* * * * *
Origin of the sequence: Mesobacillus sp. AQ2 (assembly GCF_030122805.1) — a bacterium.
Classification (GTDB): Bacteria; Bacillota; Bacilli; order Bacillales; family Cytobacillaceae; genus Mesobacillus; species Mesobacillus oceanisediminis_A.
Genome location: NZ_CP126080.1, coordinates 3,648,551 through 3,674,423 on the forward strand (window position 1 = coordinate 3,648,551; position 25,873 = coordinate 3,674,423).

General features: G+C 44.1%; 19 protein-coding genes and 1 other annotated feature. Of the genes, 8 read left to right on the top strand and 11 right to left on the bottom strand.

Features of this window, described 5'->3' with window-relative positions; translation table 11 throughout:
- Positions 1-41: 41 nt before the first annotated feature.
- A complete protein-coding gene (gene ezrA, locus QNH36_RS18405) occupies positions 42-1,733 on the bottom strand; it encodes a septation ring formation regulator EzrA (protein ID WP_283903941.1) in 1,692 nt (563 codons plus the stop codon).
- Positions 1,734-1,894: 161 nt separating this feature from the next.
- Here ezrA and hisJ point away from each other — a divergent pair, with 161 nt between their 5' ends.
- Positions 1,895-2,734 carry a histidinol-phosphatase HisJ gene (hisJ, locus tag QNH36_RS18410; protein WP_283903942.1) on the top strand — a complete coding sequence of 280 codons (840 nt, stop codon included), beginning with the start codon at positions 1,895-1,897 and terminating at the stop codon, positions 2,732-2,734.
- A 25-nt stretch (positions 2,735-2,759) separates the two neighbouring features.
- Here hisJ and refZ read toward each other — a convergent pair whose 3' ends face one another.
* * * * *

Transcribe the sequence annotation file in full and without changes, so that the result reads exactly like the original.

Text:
Origin of the sequence: Mesobacillus sp. AQ2 (assembly GCF_030122805.1) — a bacterium.
Classification (GTDB): Bacteria; Bacillota; Bacilli; order Bacillales; family Cytobacillaceae; genus Mesobacillus; species Mesobacillus oceanisediminis_A.
Genome location: NZ_CP126080.1, coordinates 3,648,551 through 3,674,423 on the forward strand (window position 1 = coordinate 3,648,551; position 25,873 = coordinate 3,674,423).

General features: G+C 44.1%; 19 protein-coding genes and 1 other annotated feature. Of the genes, 8 read left to right on the top strand and 11 right to left on the bottom strand.

Features of this window, described 5'->3' with window-relative positions; translation table 11 throughout:
- Positions 1-41: 41 nt before the first annotated feature.
- A complete protein-coding gene (gene ezrA, locus QNH36_RS18405) occupies positions 42-1,733 on the bottom strand; it encodes a septation ring formation regulator EzrA (protein ID WP_283903941.1) in 1,692 nt (563 codons plus the stop codon).
- Positions 1,734-1,894: 161 nt separating this feature from the next.
- Here ezrA and hisJ point away from each other — a divergent pair, with 161 nt between their 5' ends.
- Positions 1,895-2,734 carry a histidinol-phosphatase HisJ gene (hisJ, locus tag QNH36_RS18410; protein WP_283903942.1) on the top strand — a complete coding sequence of 280 codons (840 nt, stop codon included), beginning with the start codon at positions 1,895-1,897 and terminating at the stop codon, positions 2,732-2,734.
- A 25-nt stretch (positions 2,735-2,759) separates the two neighbouring features.
- Here hisJ and refZ read toward each other — a convergent pair whose 3' ends face one another.